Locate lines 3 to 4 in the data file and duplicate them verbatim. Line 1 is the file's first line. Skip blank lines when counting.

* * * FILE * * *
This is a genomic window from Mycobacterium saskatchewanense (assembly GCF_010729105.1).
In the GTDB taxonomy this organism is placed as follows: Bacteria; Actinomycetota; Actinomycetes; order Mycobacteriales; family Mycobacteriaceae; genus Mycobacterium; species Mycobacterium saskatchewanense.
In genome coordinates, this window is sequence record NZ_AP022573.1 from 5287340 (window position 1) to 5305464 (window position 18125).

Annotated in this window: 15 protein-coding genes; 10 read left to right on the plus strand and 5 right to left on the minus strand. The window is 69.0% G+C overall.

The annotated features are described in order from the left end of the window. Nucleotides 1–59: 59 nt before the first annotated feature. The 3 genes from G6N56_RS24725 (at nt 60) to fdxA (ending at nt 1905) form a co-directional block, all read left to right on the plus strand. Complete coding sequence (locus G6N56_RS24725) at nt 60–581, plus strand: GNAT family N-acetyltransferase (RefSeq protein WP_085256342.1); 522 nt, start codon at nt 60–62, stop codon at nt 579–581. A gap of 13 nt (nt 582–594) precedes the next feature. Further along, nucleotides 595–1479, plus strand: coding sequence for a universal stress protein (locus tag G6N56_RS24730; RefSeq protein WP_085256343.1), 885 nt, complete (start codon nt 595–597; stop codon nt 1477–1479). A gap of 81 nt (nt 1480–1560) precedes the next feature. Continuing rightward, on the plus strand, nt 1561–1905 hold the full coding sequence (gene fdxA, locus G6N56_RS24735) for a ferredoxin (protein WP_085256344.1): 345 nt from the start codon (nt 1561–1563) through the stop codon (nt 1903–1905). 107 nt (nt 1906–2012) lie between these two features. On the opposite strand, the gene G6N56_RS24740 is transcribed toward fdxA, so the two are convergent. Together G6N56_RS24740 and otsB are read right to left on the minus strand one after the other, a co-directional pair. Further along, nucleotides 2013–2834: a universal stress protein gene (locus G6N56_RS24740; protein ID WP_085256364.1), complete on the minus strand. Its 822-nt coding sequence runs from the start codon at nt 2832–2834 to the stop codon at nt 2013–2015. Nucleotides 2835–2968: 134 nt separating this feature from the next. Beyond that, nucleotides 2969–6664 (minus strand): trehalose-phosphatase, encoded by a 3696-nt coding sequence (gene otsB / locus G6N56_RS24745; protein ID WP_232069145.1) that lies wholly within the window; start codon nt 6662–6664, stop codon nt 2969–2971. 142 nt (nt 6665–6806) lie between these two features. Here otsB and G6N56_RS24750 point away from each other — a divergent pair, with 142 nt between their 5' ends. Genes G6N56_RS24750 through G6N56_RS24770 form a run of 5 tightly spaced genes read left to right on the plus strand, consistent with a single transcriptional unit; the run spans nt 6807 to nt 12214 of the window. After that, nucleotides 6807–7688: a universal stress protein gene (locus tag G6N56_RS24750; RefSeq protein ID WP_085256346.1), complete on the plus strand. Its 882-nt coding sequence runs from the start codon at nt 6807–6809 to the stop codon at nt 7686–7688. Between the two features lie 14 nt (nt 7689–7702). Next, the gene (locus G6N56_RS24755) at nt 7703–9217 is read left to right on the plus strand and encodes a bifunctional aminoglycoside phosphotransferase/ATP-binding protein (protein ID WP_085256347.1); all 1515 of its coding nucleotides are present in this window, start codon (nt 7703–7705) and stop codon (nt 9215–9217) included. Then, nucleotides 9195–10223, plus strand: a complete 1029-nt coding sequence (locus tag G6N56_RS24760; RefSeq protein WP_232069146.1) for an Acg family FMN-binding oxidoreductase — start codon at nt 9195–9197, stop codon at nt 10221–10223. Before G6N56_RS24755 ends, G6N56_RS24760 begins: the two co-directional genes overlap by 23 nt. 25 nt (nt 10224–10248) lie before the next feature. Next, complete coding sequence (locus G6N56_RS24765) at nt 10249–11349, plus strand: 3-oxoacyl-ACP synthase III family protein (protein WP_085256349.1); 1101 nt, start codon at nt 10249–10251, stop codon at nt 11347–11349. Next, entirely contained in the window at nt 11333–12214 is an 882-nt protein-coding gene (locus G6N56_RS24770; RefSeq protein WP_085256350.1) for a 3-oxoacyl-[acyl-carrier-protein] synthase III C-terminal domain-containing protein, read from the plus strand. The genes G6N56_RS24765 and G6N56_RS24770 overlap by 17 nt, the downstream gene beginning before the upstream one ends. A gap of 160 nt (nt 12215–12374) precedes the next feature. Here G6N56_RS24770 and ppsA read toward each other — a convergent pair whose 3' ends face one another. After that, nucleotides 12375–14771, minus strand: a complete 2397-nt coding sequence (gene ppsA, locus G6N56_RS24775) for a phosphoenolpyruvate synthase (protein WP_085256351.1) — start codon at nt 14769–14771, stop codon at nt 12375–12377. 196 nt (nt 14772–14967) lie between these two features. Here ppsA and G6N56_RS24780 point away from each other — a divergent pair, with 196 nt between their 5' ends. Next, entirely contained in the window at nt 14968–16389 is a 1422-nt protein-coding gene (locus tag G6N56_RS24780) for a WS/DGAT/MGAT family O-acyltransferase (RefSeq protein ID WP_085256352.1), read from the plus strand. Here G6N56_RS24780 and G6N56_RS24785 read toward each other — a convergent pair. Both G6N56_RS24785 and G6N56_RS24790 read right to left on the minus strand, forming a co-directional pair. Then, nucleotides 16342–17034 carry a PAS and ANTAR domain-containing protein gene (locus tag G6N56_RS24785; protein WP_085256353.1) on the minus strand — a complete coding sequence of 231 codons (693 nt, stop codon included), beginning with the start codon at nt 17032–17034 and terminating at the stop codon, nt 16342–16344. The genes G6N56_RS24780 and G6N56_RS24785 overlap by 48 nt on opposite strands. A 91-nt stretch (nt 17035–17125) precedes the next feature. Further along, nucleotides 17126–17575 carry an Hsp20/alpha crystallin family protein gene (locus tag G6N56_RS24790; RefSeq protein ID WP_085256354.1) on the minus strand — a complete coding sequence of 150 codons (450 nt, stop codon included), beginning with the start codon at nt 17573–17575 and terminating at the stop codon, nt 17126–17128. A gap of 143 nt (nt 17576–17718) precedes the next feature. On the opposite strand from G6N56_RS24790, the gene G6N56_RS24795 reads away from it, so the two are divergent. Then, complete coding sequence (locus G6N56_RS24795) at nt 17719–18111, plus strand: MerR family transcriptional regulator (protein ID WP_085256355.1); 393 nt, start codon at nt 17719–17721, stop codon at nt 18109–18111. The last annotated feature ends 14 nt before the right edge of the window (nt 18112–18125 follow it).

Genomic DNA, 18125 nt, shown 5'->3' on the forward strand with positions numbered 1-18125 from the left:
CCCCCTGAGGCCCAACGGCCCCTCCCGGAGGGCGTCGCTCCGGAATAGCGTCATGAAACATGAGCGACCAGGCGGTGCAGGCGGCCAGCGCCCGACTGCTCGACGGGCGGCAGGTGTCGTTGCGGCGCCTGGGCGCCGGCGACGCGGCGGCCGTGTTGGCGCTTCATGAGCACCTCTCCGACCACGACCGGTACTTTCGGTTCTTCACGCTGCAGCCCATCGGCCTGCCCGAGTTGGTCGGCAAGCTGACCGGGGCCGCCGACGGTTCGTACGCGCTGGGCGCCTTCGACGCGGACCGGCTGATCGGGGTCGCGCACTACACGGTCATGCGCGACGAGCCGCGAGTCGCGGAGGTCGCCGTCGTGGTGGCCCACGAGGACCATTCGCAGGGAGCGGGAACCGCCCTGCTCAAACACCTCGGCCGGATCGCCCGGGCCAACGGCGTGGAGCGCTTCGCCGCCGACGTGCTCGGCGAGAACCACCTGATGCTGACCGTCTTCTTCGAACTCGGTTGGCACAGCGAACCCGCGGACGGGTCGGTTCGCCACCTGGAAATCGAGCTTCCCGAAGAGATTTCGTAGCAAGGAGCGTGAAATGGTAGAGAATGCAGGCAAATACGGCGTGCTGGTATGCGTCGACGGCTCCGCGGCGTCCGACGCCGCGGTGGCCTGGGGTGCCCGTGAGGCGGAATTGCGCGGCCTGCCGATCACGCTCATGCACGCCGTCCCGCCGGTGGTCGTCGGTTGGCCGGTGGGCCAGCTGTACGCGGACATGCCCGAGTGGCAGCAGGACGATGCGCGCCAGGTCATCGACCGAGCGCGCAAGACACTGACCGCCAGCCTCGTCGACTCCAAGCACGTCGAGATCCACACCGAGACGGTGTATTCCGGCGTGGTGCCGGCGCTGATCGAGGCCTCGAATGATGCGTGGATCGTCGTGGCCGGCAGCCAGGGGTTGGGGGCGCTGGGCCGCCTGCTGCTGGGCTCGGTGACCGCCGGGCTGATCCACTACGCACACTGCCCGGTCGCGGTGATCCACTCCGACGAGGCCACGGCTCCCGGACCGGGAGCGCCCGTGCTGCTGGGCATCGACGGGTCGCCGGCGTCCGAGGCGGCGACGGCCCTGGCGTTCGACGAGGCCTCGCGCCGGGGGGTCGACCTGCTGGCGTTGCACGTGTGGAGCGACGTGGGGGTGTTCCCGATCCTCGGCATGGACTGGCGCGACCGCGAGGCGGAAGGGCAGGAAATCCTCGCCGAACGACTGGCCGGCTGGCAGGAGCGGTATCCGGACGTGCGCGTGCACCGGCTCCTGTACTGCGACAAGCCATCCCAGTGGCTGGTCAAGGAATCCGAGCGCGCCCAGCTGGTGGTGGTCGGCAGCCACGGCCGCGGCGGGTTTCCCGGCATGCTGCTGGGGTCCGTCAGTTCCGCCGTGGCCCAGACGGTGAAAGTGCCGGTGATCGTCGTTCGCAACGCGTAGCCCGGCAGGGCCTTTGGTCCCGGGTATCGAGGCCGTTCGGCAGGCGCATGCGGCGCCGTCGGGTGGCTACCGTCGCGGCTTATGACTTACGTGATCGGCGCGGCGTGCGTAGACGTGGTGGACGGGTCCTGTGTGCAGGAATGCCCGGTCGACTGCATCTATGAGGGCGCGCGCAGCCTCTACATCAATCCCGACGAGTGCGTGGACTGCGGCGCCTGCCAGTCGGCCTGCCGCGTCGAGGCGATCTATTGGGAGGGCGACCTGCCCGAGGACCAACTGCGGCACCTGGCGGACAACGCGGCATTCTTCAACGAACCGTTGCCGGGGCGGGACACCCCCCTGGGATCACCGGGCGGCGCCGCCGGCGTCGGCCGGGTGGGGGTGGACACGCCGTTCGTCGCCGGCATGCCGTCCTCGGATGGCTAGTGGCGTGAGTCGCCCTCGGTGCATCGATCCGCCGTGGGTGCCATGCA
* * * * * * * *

In genome coordinates, this window is sequence record NZ_AP022573.1 from 5287340 (window position 1) to 5305464 (window position 18125).

Annotated in this window: 15 protein-coding genes; 10 read left to right on the plus strand and 5 right to left on the minus strand. The window is 69.0% G+C overall.